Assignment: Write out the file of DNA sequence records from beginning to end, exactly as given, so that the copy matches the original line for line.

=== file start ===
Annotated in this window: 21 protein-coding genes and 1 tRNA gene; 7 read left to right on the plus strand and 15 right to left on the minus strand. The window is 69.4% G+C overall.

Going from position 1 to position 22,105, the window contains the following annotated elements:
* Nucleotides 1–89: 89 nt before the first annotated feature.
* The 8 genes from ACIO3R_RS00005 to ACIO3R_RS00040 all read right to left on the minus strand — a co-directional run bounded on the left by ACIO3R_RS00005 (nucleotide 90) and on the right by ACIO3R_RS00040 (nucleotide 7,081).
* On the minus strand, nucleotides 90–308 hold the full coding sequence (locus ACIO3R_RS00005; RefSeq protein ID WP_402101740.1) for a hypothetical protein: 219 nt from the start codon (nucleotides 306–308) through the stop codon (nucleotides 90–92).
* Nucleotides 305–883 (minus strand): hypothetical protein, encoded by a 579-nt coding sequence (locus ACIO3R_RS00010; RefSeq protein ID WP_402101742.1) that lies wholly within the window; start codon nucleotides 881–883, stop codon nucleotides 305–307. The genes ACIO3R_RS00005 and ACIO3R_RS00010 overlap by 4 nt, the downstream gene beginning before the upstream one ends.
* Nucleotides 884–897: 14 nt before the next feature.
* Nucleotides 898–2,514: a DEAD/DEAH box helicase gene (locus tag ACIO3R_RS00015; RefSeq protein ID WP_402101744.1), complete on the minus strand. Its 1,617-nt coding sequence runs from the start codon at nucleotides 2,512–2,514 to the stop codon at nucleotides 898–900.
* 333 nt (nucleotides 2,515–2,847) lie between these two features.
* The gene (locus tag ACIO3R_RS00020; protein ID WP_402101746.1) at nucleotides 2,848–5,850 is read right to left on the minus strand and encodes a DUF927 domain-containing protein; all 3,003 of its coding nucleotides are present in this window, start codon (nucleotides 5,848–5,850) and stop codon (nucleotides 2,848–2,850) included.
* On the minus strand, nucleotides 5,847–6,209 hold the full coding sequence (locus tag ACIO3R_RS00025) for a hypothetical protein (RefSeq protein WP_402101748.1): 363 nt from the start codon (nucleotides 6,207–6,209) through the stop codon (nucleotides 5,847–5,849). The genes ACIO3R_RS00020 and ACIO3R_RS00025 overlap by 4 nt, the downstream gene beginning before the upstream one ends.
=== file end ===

Annotated in this window: 21 protein-coding genes and 1 tRNA gene; 7 read left to right on the plus strand and 15 right to left on the minus strand. The window is 69.4% G+C overall.

Going from position 1 to position 22,105, the window contains the following annotated elements:
* Nucleotides 1–89: 89 nt before the first annotated feature.
* The 8 genes from ACIO3R_RS00005 to ACIO3R_RS00040 all read right to left on the minus strand — a co-directional run bounded on the left by ACIO3R_RS00005 (nucleotide 90) and on the right by ACIO3R_RS00040 (nucleotide 7,081).
* On the minus strand, nucleotides 90–308 hold the full coding sequence (locus ACIO3R_RS00005; RefSeq protein ID WP_402101740.1) for a hypothetical protein: 219 nt from the start codon (nucleotides 306–308) through the stop codon (nucleotides 90–92).
* Nucleotides 305–883 (minus strand): hypothetical protein, encoded by a 579-nt coding sequence (locus ACIO3R_RS00010; RefSeq protein ID WP_402101742.1) that lies wholly within the window; start codon nucleotides 881–883, stop codon nucleotides 305–307. The genes ACIO3R_RS00005 and ACIO3R_RS00010 overlap by 4 nt, the downstream gene beginning before the upstream one ends.
* Nucleotides 884–897: 14 nt before the next feature.
* Nucleotides 898–2,514: a DEAD/DEAH box helicase gene (locus tag ACIO3R_RS00015; RefSeq protein ID WP_402101744.1), complete on the minus strand. Its 1,617-nt coding sequence runs from the start codon at nucleotides 2,512–2,514 to the stop codon at nucleotides 898–900.
* 333 nt (nucleotides 2,515–2,847) lie between these two features.
* The gene (locus tag ACIO3R_RS00020; protein ID WP_402101746.1) at nucleotides 2,848–5,850 is read right to left on the minus strand and encodes a DUF927 domain-containing protein; all 3,003 of its coding nucleotides are present in this window, start codon (nucleotides 5,848–5,850) and stop codon (nucleotides 2,848–2,850) included.
* On the minus strand, nucleotides 5,847–6,209 hold the full coding sequence (locus tag ACIO3R_RS00025) for a hypothetical protein (RefSeq protein WP_402101748.1): 363 nt from the start codon (nucleotides 6,207–6,209) through the stop codon (nucleotides 5,847–5,849). The genes ACIO3R_RS00020 and ACIO3R_RS00025 overlap by 4 nt, the downstream gene beginning before the upstream one ends.